Motorola's profits from last quarter were short-lived, as the company once again reports losses for the third quarter.
And as the, the company also said it will delay its split of the company in two.
On Thursday, Motorola reported a net loss of $397 million, or 18 cents a share. This is compared to a profit of about $60 million, or 3 cents a share, during the same quarter last year. Part of the loss is attributed to a net charge of 23 cents a share for restructuring the company.
Revenues for the quarter were down about 15 percent, to $7.48 billion. Motorola's struggling mobile-handset division continued to be a drag on the company. Handset shipments for the company were down about 32 percent during the quarter, to 25.4 million units.
As a result, the division reported a loss of $840 million, as sales declined 31 percent. The loss also included the restructuring charges.
The losses were in stark contrast to thereported for the second quarter of 2008. Through a series of cost-cutting measures, the company was able to post a profit of $4 million, or less than 1 cent a share, for the second quarter. But it appears that the positive results were short-lived.
In addition to cost cutting, Motorola is now trying to restructure itself to get back on track. In August, the companyto take over the new cell phone division.
Since coming on board, Jha has launched an initiative to reduce the number of operating systems that the company uses in its handsets. And he recently revealed companyto power its midrange cell phones as of next year's holiday season.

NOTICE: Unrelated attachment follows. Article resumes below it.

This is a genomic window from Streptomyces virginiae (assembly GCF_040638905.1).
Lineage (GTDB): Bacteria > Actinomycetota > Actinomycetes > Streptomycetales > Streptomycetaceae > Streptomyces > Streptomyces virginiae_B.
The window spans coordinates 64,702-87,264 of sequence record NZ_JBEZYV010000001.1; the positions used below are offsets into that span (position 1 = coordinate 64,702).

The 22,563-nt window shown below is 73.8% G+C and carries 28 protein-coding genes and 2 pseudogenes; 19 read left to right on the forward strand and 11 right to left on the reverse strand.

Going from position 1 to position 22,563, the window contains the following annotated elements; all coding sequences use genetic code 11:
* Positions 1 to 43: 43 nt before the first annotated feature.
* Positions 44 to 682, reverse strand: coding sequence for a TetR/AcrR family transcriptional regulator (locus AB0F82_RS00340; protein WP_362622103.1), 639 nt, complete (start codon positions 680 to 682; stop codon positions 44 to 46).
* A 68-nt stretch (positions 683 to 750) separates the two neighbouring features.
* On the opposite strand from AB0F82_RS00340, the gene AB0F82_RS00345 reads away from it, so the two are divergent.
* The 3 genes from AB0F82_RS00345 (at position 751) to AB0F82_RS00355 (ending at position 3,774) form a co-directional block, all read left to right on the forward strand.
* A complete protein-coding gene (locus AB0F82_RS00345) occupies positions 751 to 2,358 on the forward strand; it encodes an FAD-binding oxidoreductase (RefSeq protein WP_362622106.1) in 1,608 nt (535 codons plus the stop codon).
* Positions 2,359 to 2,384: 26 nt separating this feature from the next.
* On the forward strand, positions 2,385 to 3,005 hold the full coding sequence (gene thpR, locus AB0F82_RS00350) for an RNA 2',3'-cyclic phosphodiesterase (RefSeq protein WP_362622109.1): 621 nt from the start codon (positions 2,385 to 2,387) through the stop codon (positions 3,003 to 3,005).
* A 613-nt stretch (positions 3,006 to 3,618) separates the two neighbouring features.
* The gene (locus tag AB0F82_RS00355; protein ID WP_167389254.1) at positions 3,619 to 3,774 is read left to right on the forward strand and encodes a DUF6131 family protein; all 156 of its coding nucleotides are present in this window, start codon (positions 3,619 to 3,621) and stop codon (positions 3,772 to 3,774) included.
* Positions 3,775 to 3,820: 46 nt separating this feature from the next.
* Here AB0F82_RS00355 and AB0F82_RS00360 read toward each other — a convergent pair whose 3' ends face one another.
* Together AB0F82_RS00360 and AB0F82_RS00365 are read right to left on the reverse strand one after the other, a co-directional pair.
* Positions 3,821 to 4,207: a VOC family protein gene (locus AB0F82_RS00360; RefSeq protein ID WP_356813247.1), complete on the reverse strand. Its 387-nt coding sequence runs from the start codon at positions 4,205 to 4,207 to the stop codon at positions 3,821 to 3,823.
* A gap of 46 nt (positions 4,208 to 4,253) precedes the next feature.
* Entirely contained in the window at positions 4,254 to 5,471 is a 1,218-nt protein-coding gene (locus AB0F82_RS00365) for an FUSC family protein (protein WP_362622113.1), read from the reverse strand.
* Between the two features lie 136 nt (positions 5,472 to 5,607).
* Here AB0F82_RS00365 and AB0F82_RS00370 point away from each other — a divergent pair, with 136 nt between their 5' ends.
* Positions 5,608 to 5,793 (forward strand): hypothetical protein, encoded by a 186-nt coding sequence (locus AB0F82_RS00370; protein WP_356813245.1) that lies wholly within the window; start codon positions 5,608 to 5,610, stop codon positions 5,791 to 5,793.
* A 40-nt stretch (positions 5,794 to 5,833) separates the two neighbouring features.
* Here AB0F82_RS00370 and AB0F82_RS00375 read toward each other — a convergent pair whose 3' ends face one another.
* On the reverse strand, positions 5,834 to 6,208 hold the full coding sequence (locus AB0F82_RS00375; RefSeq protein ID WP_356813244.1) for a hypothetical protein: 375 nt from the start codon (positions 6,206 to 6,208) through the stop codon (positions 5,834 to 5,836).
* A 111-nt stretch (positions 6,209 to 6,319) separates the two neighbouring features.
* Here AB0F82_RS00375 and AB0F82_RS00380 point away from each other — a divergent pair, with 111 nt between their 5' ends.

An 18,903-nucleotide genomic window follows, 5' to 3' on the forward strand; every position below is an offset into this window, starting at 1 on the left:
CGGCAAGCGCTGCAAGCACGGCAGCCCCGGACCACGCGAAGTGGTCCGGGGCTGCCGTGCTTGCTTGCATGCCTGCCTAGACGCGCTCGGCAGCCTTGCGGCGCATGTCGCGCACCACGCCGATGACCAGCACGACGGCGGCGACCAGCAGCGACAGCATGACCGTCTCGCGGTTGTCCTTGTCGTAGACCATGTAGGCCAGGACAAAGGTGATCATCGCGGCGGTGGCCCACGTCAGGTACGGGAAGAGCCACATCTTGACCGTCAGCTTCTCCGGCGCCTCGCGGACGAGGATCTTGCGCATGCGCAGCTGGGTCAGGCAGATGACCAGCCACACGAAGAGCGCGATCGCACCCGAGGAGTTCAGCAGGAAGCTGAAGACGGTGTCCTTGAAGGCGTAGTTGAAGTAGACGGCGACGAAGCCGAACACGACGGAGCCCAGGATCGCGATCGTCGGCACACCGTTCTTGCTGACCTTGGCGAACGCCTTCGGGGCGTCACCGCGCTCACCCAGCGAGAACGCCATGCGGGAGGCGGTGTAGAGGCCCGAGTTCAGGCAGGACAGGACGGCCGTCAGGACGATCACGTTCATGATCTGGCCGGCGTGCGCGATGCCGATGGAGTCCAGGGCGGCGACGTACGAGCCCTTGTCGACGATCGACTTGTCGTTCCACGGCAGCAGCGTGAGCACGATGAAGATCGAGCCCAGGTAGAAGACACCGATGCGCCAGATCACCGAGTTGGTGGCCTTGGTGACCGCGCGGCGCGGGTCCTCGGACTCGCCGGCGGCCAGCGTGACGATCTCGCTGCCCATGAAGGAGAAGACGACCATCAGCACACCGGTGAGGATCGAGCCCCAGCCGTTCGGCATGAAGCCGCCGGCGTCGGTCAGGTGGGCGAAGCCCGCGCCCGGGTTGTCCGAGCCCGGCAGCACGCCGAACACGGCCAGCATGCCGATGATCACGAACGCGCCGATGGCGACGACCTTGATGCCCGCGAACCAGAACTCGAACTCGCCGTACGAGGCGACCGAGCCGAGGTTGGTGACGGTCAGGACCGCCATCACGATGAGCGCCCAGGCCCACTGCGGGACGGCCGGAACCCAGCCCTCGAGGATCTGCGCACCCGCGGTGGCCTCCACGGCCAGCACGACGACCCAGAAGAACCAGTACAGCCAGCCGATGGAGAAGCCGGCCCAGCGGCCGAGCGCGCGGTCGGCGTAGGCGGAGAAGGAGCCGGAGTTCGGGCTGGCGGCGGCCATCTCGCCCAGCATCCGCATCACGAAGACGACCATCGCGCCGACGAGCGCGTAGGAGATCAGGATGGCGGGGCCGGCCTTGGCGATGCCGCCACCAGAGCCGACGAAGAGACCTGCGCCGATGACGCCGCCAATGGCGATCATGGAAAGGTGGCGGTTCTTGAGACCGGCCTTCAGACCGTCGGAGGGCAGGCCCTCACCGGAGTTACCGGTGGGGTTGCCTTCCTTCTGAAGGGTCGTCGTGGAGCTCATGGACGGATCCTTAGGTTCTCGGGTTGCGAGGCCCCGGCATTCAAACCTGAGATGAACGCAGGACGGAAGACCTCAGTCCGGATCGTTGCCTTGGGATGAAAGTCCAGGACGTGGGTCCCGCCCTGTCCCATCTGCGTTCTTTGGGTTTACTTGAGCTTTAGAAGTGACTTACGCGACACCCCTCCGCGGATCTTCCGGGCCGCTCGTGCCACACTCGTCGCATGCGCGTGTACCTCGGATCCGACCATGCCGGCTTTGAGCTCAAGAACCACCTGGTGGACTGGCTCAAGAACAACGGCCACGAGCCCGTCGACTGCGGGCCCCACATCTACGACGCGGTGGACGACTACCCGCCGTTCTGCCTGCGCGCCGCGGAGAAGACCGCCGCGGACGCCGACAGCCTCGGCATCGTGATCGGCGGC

As Motorola works through its internal structural problems, the economy has been worsening. And Jha said the company will delay splitting off its wireless business into a separate company.
The split, which was, was expected to take place during the third quarter of 2009. The executive cited the declining economy as the major reason for the delay.
No revised timeline was given. That said, Motorola still expects to roll out the spinoff eventually. One company will handle all of Motorola's home and networks mobility businesses. And the other will be run the troubled handset business.
Motorola also revised its full-year earnings estimates. It now expects to see 2008 earnings of about 5 cents to 7 cents a share. This is about a penny lower from projections at the end of the second quarter.
Motorola has a tough road ahead of it. Not only is it facing stiff competition from handset market newcomers such as Apple, with its iPhone. But the company is trying to stage a turnaround just as consumer spending worldwide is expected to tighten.
The fact that cell phone penetration is more than 85 percent in the United States, Motorola's most significant market, doesn't help matters much, either.